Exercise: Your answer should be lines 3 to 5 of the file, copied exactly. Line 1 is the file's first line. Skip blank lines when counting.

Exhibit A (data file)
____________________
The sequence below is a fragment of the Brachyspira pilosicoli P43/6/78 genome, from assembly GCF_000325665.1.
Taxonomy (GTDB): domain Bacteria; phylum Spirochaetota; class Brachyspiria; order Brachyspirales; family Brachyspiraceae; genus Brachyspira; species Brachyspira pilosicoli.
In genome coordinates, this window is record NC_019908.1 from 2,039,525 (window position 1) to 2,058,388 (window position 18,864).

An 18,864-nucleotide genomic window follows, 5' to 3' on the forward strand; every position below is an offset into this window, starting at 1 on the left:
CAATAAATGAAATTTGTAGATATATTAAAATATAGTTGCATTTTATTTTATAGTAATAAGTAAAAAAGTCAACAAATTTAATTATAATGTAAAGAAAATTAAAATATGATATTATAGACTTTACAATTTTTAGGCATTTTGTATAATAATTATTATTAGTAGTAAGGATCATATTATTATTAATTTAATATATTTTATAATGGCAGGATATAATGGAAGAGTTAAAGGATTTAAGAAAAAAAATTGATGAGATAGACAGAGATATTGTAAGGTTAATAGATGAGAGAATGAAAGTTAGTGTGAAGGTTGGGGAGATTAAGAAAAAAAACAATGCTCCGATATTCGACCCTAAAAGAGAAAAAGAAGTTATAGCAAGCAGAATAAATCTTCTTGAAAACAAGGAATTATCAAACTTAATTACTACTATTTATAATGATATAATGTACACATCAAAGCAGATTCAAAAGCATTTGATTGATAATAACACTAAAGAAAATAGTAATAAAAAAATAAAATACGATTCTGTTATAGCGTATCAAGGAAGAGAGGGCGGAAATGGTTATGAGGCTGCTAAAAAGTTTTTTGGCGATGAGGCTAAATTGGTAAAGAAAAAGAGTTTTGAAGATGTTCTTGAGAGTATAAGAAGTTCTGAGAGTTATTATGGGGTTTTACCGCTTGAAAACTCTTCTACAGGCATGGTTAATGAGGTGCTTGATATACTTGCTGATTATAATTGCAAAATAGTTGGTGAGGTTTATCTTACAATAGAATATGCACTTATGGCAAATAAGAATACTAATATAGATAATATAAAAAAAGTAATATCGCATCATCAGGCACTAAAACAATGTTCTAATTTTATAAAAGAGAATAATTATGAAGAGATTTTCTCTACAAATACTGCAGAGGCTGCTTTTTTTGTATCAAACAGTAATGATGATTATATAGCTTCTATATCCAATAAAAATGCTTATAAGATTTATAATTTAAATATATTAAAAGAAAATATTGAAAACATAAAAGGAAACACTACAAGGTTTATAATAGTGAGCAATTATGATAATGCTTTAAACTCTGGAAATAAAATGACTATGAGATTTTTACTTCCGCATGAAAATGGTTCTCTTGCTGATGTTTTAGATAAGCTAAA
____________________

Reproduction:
In genome coordinates, this window is record NC_019908.1 from 2,039,525 (window position 1) to 2,058,388 (window position 18,864).

An 18,864-nucleotide genomic window follows, 5' to 3' on the forward strand; every position below is an offset into this window, starting at 1 on the left:
CAATAAATGAAATTTGTAGATATATTAAAATATAGTTGCATTTTATTTTATAGTAATAAGTAAAAAAGTCAACAAATTTAATTATAATGTAAAGAAAATTAAAATATGATATTATAGACTTTACAATTTTTAGGCATTTTGTATAATAATTATTATTAGTAGTAAGGATCATATTATTATTAATTTAATATATTTTATAATGGCAGGATATAATGGAAGAGTTAAAGGATTTAAGAAAAAAAATTGATGAGATAGACAGAGATATTGTAAGGTTAATAGATGAGAGAATGAAAGTTAGTGTGAAGGTTGGGGAGATTAAGAAAAAAAACAATGCTCCGATATTCGACCCTAAAAGAGAAAAAGAAGTTATAGCAAGCAGAATAAATCTTCTTGAAAACAAGGAATTATCAAACTTAATTACTACTATTTATAATGATATAATGTACACATCAAAGCAGATTCAAAAGCATTTGATTGATAATAACACTAAAGAAAATAGTAATAAAAAAATAAAATACGATTCTGTTATAGCGTATCAAGGAAGAGAGGGCGGAAATGGTTATGAGGCTGCTAAAAAGTTTTTTGGCGATGAGGCTAAATTGGTAAAGAAAAAGAGTTTTGAAGATGTTCTTGAGAGTATAAGAAGTTCTGAGAGTTATTATGGGGTTTTACCGCTTGAAAACTCTTCTACAGGCATGGTTAATGAGGTGCTTGATATACTTGCTGATTATAATTGCAAAATAGTTGGTGAGGTTTATCTTACAATAGAATATGCACTTATGGCAAATAAGAATACTAATATAGATAATATAAAAAAAGTAATATCGCATCATCAGGCACTAAAACAATGTTCTAATTTTATAAAAGAGAATAATTATGAAGAGATTTTCTCTACAAATACTGCAGAGGCTGCTTTTTTTGTATCAAACAGTAATGATGATTATATAGCTTCTATATCCAATAAAAATGCTTATAAGATTTATAATTTAAATATATTAAAAGAAAATATTGAAAACATAAAAGGAAACACTACAAGGTTTATAATAGTGAGCAATTATGATAATGCTTTAAACTCTGGAAATAAAATGACTATGAGATTTTTACTTCCGCATGAAAATGGTTCTCTTGCTGATGTTTTAGATAAGCTAAA